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3.1 yr old DD not eating

(20 Posts)
HaveToWearHeels Wed 31-Oct-12 09:13:20

DD was 3 in September and had always been a good eater until about 6 months ago. We did BLW and has eaten nearly everything except mushrooms and spinach. Over the last 6 months she has stopped feeding herself with a fork and spoon, she will eat with her fingers though.
She can take over an hour to eat a sandwich and some fruit for lunch. Last night she took and hour to eat 2 fish fingers 6 chips and a tablespoon of beans. She will eat a couple of mouth fulls and say "I don't want anymore" so we have to sit and encouarge her.
Every morning we ask what she wants for breakfast and she says "I don't want anything". This morning I had to negotiate with her to eat a banana.
She still has 240ml of milk before bed and has now started waking bewtween 3am and 5am asking for milk. I do give it to her (about 130ml) as I work full time and can't cope with negotiations at this time of the morning.

She does eat a balanced diet and loves fruit (only thing she will come and ask for) but she just eats so little and I end up feeding her. I don't want to make food and issue but it is such a fine line.

Any advise would be appreciated, could this just be a phase ? It is consumming the small amount of time I have with her every evening and making it very tense.

LynetteScavo Wed 31-Oct-12 09:21:54

Stop the encouragein and negotiating.

Give her her meal (eat as a family), and after a reasonable amount of time (I'd say 20 mins- 1/2 hour), clear the table.

If she doesn't have any breakfast, I presume she has a mid morning snack at nursery/childminder, so she won't drop dead before lunch.

I wouldn't be measuring the milk she has before bed, but just giving a bit to her in a mug. (Although I did have a thrower, so he had a lidded cup until he was 4)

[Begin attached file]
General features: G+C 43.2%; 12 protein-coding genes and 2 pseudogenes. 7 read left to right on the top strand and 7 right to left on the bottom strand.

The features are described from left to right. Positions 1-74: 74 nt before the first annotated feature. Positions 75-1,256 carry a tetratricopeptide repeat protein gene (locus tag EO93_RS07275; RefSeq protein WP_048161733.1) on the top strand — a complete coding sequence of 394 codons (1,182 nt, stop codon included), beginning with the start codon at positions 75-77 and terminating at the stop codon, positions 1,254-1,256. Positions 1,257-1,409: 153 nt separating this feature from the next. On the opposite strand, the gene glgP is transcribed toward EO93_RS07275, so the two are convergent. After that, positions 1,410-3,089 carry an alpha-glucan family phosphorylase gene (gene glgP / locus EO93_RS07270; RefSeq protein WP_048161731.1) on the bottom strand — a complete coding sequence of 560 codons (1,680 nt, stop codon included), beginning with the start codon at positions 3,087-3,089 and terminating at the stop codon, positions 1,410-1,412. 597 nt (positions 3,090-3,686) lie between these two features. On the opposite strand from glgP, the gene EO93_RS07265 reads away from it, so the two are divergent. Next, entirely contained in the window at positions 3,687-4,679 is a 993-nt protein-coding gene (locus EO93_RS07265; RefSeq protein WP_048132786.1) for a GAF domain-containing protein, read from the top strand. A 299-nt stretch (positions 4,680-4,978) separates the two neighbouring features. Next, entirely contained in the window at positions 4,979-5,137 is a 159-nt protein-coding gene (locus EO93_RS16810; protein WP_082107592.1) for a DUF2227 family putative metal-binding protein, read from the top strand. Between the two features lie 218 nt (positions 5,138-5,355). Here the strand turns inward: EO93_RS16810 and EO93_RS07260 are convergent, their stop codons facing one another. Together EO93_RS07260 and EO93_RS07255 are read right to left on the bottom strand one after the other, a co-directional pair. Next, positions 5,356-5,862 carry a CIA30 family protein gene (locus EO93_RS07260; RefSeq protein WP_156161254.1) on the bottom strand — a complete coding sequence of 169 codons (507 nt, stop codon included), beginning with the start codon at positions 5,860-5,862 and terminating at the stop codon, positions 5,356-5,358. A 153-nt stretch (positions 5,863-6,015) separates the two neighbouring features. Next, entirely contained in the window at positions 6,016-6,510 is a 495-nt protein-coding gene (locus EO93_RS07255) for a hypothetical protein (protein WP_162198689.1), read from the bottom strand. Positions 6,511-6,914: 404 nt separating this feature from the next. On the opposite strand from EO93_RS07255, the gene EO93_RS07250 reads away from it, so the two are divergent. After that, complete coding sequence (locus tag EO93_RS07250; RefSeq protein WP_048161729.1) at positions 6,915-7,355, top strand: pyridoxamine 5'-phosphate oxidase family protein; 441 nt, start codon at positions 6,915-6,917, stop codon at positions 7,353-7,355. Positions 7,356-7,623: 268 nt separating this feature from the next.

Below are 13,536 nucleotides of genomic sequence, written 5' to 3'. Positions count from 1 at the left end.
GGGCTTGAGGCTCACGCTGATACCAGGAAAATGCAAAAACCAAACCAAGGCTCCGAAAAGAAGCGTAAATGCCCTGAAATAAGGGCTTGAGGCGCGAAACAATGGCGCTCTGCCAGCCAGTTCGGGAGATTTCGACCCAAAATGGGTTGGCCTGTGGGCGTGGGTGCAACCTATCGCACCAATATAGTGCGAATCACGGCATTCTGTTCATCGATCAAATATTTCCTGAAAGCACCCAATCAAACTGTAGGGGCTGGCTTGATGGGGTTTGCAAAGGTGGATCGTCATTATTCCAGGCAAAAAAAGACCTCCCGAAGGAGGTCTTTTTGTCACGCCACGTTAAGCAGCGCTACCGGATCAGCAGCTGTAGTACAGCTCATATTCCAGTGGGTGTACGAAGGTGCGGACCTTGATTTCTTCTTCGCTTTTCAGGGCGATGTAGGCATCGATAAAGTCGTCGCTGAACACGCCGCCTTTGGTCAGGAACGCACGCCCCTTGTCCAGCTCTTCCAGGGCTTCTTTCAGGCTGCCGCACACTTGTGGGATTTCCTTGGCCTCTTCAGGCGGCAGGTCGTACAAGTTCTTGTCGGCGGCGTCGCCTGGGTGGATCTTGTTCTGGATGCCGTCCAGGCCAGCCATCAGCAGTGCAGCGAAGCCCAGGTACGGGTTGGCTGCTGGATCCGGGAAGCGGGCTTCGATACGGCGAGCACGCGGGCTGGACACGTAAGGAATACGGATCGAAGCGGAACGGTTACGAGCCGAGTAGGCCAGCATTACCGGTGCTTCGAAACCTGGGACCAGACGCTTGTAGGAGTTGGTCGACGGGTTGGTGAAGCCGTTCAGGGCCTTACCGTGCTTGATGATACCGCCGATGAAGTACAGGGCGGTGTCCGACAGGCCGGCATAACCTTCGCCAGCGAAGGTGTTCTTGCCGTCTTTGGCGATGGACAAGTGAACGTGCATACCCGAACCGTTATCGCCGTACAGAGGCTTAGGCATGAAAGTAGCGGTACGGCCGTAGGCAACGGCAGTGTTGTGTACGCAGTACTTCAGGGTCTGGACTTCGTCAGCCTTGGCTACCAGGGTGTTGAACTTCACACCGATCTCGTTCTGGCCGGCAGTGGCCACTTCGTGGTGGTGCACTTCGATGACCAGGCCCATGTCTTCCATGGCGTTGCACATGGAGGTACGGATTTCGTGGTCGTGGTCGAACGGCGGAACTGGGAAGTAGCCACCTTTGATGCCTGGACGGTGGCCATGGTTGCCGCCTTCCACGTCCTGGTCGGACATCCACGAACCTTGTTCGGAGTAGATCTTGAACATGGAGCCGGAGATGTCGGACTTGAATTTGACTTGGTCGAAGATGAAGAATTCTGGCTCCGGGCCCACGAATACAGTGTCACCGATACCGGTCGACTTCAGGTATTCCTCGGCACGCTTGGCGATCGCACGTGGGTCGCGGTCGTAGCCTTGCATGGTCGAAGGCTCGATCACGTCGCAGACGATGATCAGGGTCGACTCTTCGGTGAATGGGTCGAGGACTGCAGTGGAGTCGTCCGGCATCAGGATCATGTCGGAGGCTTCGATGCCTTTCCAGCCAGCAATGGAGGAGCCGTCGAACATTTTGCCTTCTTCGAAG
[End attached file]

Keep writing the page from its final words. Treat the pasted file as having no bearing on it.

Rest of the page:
As you say, she's eating a balanced diet. Unless she is no gaining any weight at all, I think you can relax.

LynetteScavo Wed 31-Oct-12 09:23:31

I'm wondering if she knows that she will have your full attention if she says she doesn't want anymore...she then has a couple of hours undivided attention from her parents......

PhyllisDoris Wed 31-Oct-12 09:35:32

I would start watering down milk in the night, slowly, and eventually just offer water, so it's not worth waking up for.
However, when my DD was 2 she choked on something at the CMs, and wouldn't eat at all after that. HV said she would eat when she was hungry, but she wouldn't, and would only have milk. After over a week she'd lost weight, and I was worried, so sat down with her and explained that if she didn't eat, she'd get smaller and smaller and eventually disappear.
It worked. Started her on soft stuff after that, sauce from spaghetti hoops, then the hoops mashed up, and built her diet back up slowly. Though for months after she'd cut the ends off chips because they were too sharp!

HaveToWearHeels Wed 31-Oct-12 15:49:19

thanks all.
Lynette she does have a snack, but is taking longer and longer for her to eat her lunch at the childminders which is becoming a pain for her.
We do try and sit down as a family but as it's around 6 o'clock we have been trying to feed her around 5.30 when we get in from C/M, we are all in the kitchen together and one of us will usually sit with her while the other is cooking. We had tried us both cooking and leaving her too it but is so painful.

LynetteScavo Wed 31-Oct-12 18:58:16

I really think it will help long term, if you all sit down together and eat at the same thing at the same time. I know it's hard, though at the end of the day when you're all tired.

What kind of lunch does she have at the CM? If she just has sandwhiches, then I would aim for you all eating together. If she has a cooked lunch, then I would give her sanwhiches, carrots sticks, grapes, apricots, cheese cubes, yougurt, (finger food type nursery food), and relax about it.

I would also be tempted to water down the night time milk.

HaveToWearHeels Wed 31-Oct-12 19:06:07

would you believe it the little madam sat down this evening and ate chilli and rice by herself with her dad. I am going out tonight so wasn't eating so made myself busy elsewhere. she needed a littl help at the end with the last few spoons but much better. I think we will continue to try all eating at the same time as you suggested. She has sandwiches, carrot sticks, mini sausages and fruit at childminders.
I am going to try watering down the milk too, thanks.

exoticfruits Wed 31-Oct-12 19:16:33